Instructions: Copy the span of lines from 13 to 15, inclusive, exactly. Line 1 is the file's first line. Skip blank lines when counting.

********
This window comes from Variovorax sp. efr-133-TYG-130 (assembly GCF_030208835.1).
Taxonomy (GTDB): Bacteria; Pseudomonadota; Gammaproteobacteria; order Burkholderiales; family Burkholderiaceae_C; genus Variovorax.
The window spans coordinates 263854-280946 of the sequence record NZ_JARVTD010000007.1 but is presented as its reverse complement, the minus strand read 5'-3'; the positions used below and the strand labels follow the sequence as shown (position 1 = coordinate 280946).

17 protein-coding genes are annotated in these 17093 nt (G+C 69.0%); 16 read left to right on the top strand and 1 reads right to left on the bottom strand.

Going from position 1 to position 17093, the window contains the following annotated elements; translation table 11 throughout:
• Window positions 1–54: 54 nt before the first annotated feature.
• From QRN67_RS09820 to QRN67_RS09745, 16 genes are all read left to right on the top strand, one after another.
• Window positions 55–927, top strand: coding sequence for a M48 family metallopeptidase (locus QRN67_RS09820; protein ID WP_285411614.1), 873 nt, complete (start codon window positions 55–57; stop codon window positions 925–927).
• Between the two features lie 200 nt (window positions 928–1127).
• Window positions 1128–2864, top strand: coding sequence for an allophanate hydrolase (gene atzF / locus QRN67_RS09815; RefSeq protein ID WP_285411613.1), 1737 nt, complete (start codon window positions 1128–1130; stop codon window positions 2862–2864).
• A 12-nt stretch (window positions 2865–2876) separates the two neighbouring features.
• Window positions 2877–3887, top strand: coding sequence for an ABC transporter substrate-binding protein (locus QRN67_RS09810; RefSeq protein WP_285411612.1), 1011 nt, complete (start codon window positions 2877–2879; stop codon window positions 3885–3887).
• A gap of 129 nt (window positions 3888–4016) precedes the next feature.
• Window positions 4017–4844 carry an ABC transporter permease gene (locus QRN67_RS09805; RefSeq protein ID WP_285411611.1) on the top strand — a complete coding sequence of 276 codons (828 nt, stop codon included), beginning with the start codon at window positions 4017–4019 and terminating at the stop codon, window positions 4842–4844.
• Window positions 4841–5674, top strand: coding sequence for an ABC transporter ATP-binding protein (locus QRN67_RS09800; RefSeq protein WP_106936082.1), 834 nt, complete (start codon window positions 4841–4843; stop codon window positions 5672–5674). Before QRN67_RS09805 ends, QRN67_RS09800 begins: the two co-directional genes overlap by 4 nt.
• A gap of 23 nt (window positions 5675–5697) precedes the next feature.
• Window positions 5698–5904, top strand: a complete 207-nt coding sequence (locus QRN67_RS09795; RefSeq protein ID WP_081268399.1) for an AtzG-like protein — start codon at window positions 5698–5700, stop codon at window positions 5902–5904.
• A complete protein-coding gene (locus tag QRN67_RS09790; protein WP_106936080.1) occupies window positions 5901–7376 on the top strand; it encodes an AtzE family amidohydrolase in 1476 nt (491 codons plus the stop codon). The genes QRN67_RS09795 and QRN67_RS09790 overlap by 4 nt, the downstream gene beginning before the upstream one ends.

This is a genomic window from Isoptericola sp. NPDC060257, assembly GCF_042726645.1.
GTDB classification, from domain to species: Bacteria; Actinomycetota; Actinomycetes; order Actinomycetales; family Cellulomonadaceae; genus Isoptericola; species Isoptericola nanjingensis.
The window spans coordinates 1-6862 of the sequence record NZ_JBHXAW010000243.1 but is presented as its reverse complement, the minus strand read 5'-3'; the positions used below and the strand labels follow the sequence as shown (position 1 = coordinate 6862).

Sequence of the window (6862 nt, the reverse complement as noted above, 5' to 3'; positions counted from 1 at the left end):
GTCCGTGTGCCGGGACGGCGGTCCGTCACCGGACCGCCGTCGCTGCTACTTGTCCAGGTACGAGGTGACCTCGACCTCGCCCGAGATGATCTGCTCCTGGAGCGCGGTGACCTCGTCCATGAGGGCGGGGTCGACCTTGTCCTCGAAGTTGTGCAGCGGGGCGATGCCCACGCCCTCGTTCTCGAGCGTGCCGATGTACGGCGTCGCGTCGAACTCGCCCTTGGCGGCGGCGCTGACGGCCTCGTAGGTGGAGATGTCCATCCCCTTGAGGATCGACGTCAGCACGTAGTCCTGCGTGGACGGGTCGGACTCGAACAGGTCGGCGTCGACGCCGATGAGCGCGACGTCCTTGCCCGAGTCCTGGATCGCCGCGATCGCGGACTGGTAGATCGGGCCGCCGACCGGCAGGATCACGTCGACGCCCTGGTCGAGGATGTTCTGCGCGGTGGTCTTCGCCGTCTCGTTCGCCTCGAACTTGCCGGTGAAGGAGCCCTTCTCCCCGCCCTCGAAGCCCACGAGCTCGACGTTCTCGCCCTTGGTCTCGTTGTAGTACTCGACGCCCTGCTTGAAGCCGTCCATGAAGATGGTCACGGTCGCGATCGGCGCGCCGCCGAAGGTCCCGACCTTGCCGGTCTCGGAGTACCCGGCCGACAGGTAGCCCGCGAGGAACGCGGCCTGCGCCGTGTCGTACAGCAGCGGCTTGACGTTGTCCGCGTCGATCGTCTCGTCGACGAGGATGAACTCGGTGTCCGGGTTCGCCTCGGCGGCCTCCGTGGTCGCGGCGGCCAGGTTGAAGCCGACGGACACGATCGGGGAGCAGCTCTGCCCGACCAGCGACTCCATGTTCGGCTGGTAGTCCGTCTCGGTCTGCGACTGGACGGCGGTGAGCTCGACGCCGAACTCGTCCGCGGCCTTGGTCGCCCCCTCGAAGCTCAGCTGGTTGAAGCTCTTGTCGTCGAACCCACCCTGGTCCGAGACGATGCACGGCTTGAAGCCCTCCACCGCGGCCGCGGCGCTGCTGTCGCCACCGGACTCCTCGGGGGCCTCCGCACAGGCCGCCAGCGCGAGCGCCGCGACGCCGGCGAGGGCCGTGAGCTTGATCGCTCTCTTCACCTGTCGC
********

• A gap of 129 nt (window positions 3888–4016) precedes the next feature.
• Window positions 4017–4844 carry an ABC transporter permease gene (locus QRN67_RS09805; RefSeq protein ID WP_285411611.1) on the top strand — a complete coding sequence of 276 codons (828 nt, stop codon included), beginning with the start codon at window positions 4017–4019 and terminating at the stop codon, window positions 4842–4844.
• Window positions 4841–5674, top strand: coding sequence for an ABC transporter ATP-binding protein (locus QRN67_RS09800; RefSeq protein WP_106936082.1), 834 nt, complete (start codon window positions 4841–4843; stop codon window positions 5672–5674). Before QRN67_RS09805 ends, QRN67_RS09800 begins: the two co-directional genes overlap by 4 nt.